A safe altitude and proper airspeed control will eliminate low-level maneuvering accidents. It's not a difficult concept. Unfortunately, this is one where few ever get to learn from the experience.

Certainly one of the most difficult tasks for a pilot to manage is attitude control in the clouds. Loss of control while in instrument meteorological conditions represents a large percentage of accidents. Here, technology may help, although it's been slow in coming. One cause is the failure of a vacuum-driven attitude indicator, because of either malfunctioning gyros or the loss of the vacuum pump. Time after time, we've shown that we're just not very good at flying partial panel, especially when the failure of the indicator is slow and not noticed until the airplane is in a dangerous attitude. One solution is a standby electric attitude gyro, which backs up both the primary gyro and its power source.

A more high-tech solution is the Highway-in-the-Sky concept, or HITS in industry parlance. I flew the Sierra Flight Systems HITS display in the company's Cessna 210 at EAA AirVenture last year. It's an impressive presentation. The pilot maneuvers the airplane to stay inside a series of rectangular boxes that come flying at you. Using navigation data from a GPS and internal terrain and obstruction databases, the system generates a cartoon-like depiction of the real world on the display. Even on a serious IMC day, you can seem to be flying VFR by following the system guidance — always knowing which way is up relative to the generated horizon.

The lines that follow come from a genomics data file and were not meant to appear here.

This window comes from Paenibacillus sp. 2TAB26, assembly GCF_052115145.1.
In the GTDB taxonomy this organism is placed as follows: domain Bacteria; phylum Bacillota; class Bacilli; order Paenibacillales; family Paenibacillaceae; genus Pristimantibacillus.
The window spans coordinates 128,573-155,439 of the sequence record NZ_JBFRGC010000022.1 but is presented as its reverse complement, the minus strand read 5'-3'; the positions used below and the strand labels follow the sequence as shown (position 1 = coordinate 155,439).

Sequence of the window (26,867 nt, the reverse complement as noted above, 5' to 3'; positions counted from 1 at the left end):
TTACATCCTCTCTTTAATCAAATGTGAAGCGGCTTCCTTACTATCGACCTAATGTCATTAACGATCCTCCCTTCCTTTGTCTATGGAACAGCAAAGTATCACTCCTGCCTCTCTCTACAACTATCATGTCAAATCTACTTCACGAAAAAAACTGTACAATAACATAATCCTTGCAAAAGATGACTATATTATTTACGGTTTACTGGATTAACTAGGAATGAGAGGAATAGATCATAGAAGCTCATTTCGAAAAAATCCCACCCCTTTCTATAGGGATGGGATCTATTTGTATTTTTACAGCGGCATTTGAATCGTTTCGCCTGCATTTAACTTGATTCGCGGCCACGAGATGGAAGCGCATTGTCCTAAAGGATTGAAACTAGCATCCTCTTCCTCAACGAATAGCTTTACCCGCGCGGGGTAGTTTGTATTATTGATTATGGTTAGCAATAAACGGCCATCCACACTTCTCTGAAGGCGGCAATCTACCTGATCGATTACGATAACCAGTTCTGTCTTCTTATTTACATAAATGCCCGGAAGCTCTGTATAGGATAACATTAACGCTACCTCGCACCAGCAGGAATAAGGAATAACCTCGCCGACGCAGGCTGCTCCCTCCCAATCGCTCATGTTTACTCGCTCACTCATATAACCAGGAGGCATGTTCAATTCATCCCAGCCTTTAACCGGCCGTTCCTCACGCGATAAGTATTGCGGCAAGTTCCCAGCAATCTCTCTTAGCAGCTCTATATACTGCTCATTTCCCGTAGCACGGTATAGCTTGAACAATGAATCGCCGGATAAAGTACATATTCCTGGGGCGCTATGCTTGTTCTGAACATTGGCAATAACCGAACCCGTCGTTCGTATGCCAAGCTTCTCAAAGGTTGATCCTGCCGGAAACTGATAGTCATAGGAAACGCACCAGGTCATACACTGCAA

This year at AirVenture, NASA Chief Technologist and Associate Administrator of Aerospace Technology Sam Venneri flew in a Lancair Columbia 400 equipped with a HITS system developed by an Avidyne-led team. Venneri's blessing on the design means the system can move forward toward certification, to one day soon perhaps show up in the cockpits of production airplanes.

All indications are that the progress will be better than earlier attempts. This magazine in 1966 carried an article about a HITS system (it even used the same terminology back then) under development by Kaiser Aerospace & Electronics Corporation. Its Flite-Path system was very similar in concept to today's version. The article noted that work on the project had begun 10 years earlier. It was projected to start shipping in the fall of 1966. To my knowledge, none ever went out the door.

Avidyne expects to have its system certified by the end of 2002.

Such technology and an ongoing commitment to pilot education promise to help us continue to improve the general aviation safety record. The efforts will only be successful if pilots embrace the technology and the training. The AOPA Air Safety Foundation reports that after a decade of intensive instruction on weather decision making, the fatal weather accident rate has declined slightly. Perhaps it's the beginning of a trend.

We can do our part by flying often to maintain proficiency. And, whenever possible, fly with a more experienced pilot who is willing to share what he has learned. We'll all benefit from it.

E-mail the author at thomas.haines@aopa.org.